A Convergence of Mapping, Felt and Drawing, pt 1

Our interest in community has been gradually extending beyond the confines of LNS.

We began the year “playing the face game” in meeting before snacktime to help the children learn each others’ names, incorporating Nancy, Emily, and some sculpture faces as well. Gradually, more faces were added – sculptures, and people we have seen such as Lisa, Brad, Doug, preparators Ross and Rory at the museum. In mid-December, we laid out sheets of felt, a large gray one to represent the sculpture park, and a smaller blue rectangle, which stands for Studio Blue.

Now when we play the “face game,” each child is given two cards to lay on the sheets before going to snack, one with her picture and another one of a sculpture or a person not in Studio Blue, and it is her choice where to place those cards. Does she put her card inside the blue rectangle (indicating she is in Studio Blue) and the sculpture on the gray (the sculpture park)? Sometimes, but not always. Occasionally there are disagreements about where a child has placed her cards. In this way, we are introducing the concept of mapping to raise the children’s awareness of our greater surroundings.


We have also seen an interest in mapping outside of this game. On Dec. 5th, Cal draws this map of Route 2, his driveway, his house, and a walkway around Route 2. Cal has made other maps since then, some approximating this one, but with less detail.

On Dec 9th, Cal makes a map of a secret house, requiring a password to enter. He shows Cailin (Travers’ mom) his drawing, saying I have to show you the way to the secret house), and they travel around the classroom, saying passwords (such as 45 C D, or Open secret house) before entering “doors” to different areas (imaginary keys are also mentioned). Luca is interested, following and watching him for part of this. Cal exclaims We’re locked into this house! We’re locked into the secret house! Yay, we got out! He approaches Mark, You’re in the trap and shows Mark his drawing, confiding: This is a map for a secret house.

Diane asks Cal if he would like to recreate his original map of his house (from 12/5), using other materials.

He decides on rainbow ribbons as the material for his roads. Laying a ribbon carefully on the map he had made previously, he says, That’s my driveway. He adds another ribbon. I’m going to use this one for Route 2. What should I use for my house? He now piles a handful of ribbons on top. That’s ___ in my house. It’s a bit of a jumble now, and Diane asks How do we know which part’s your house and which part’s the driveway? Cal clears off all of the ribbons and points to the original drawing: This is my driveway and this is Route 2 and this is my house. He arranges the ribbons again: Driveway, and Route 2.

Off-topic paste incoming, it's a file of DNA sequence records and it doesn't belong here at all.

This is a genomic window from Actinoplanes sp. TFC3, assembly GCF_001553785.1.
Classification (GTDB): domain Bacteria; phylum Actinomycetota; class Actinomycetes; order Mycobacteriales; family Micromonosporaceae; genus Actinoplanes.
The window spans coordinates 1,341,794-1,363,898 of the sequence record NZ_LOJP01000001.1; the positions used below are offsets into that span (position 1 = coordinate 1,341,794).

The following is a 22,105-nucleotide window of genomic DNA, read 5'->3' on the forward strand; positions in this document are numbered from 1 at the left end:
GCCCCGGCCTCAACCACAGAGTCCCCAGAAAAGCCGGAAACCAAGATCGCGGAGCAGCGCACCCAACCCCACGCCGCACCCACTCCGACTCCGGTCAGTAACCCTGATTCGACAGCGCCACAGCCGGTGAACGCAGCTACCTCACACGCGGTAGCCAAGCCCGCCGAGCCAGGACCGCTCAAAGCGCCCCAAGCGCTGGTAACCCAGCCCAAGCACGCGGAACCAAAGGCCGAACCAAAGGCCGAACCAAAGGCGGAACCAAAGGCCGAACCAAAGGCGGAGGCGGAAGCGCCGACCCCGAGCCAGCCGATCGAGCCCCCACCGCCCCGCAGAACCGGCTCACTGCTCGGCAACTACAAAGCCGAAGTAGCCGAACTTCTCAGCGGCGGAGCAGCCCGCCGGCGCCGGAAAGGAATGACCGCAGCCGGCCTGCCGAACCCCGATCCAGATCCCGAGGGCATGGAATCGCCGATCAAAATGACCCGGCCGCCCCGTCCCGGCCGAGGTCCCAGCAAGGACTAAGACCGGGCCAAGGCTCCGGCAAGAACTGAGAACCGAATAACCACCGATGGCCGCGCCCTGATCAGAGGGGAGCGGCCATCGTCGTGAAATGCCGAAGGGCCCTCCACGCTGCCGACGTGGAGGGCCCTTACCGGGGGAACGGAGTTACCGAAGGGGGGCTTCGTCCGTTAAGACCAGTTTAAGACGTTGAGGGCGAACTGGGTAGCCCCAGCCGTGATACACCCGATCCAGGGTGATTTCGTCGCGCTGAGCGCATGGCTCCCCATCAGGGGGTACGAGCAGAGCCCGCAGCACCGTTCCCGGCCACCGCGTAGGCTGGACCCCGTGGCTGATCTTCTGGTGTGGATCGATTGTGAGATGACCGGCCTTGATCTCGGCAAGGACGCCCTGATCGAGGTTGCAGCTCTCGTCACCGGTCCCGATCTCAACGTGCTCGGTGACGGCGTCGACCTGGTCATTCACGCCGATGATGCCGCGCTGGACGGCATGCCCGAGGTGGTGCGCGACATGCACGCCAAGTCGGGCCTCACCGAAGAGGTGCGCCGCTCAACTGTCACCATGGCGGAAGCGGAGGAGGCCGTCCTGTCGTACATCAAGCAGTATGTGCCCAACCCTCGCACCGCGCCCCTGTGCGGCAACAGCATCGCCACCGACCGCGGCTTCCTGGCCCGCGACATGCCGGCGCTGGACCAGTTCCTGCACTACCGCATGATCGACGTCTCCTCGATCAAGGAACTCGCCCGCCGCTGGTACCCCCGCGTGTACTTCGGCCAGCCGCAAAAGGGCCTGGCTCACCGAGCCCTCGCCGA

The scene shifts as Cal now recreates his map on a white piece of felt. Again, he uses ribbons for Route 2 and his driveway. Again, he piles on more ribbons for his house. This is my house, right here. Now I’m done. Then Cal notices small felt pieces in Diane’s bag. I need these. This will be a flower. These can be the windows. He places them on the felt. This is going to be my house, and this is outside. This is a window, and this is a window… he places the orange felt circles carefully– they are windows in a line, and a flower goes beside them.
Ruthie watches as Cal adds felt rectangles, and then Cal explains his map to Ruthie: This is our house (ribbons), and this is windows (rectangles and round pieces) and this is a flower, and this is a chimney.

Cal’s ribbon house is in a separate location from the windows and chimney, perhaps this is a developmental stage: because the windows and chimney are outside of the house, they are not attached to it. We have seen similar thought processes before in this class, though it’s interesting that this doesn’t happen with faces. Children generally represent a face with a circle and the features inside of it. Perhaps because that’s how they’ve been taught to represent faces, but then you can’t go “inside” a head like you can with a house.

When Diane straightens out the ribbon representing Route 2, Cal replaces it, explaining, I’m moving Route 2 cause it was too close to the flower.
Ruthie points: Is this your driveway?
Cal: No, that’s Route 2. This is my driveway.
Ruthie: I think it has a bump (it does, going over Route 2 like a bridge)
Cal: Yeah, that’s a hill. It’s a roller coaster! It goes (sound effects of car going over it).
Diane: Great. Let’s hear about Ruthie’s now. (Diane has offered Ruthie materials, too)
Cal: Yeah.
Ruthie: Mine has blue and…purple pickles. And these are roofs. Take a picture of it.

There are other ways to think about mapping…

Working at the new felt area, Travers uses strips to make train tracks and then circles to represent the chugga choo choo wheels. He adds more strips… And it goes on to a different train track. He only requires circles for wheels to represent the train– these are what make the train go, and what actually touch the tracks; perhaps they are therefore the most important part, at this moment at least.
At one point, Travers gathers felt squares and piles them on the table. This is just what we had anticipated when presenting this felt setup. A three-year-old’s first reaction is often to take all the materials out and dump them in one place.

After Cailin and Mark suggest that he only use what he needs, Travers continues with his train track, making a map of its course. He gestures in a circle for where the track will go: Go around! Then we need to make it turned around, down here. A Tower Road station.